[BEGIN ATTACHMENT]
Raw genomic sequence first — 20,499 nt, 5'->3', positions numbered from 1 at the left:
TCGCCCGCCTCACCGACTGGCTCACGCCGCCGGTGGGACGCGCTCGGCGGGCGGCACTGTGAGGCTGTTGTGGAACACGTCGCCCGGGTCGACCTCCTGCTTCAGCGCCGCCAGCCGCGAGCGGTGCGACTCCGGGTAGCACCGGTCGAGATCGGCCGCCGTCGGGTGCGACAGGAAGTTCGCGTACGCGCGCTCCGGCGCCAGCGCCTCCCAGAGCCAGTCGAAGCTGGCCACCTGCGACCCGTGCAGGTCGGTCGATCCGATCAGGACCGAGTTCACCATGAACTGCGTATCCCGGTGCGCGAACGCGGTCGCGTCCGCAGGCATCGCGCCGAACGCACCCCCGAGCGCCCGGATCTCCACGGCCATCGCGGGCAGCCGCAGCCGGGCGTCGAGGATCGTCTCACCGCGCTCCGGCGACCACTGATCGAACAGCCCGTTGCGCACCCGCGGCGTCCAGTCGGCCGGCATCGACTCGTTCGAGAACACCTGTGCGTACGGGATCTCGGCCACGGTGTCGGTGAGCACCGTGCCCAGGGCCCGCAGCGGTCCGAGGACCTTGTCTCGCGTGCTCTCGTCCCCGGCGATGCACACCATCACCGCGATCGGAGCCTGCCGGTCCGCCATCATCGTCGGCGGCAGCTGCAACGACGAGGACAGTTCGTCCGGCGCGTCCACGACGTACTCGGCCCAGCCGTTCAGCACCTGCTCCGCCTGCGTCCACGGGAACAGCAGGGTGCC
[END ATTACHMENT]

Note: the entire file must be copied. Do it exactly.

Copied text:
Raw genomic sequence first — 20,499 nt, 5'->3', positions numbered from 1 at the left:
TCGCCCGCCTCACCGACTGGCTCACGCCGCCGGTGGGACGCGCTCGGCGGGCGGCACTGTGAGGCTGTTGTGGAACACGTCGCCCGGGTCGACCTCCTGCTTCAGCGCCGCCAGCCGCGAGCGGTGCGACTCCGGGTAGCACCGGTCGAGATCGGCCGCCGTCGGGTGCGACAGGAAGTTCGCGTACGCGCGCTCCGGCGCCAGCGCCTCCCAGAGCCAGTCGAAGCTGGCCACCTGCGACCCGTGCAGGTCGGTCGATCCGATCAGGACCGAGTTCACCATGAACTGCGTATCCCGGTGCGCGAACGCGGTCGCGTCCGCAGGCATCGCGCCGAACGCACCCCCGAGCGCCCGGATCTCCACGGCCATCGCGGGCAGCCGCAGCCGGGCGTCGAGGATCGTCTCACCGCGCTCCGGCGACCACTGATCGAACAGCCCGTTGCGCACCCGCGGCGTCCAGTCGGCCGGCATCGACTCGTTCGAGAACACCTGTGCGTACGGGATCTCGGCCACGGTGTCGGTGAGCACCGTGCCCAGGGCCCGCAGCGGTCCGAGGACCTTGTCTCGCGTGCTCTCGTCCCCGGCGATGCACACCATCACCGCGATCGGAGCCTGCCGGTCCGCCATCATCGTCGGCGGCAGCTGCAACGACGAGGACAGTTCGTCCGGCGCGTCCACGACGTACTCGGCCCAGCCGTTCAGCACCTGCTCCGCCTGCGTCCACGGGAACAGCAGGGTGCC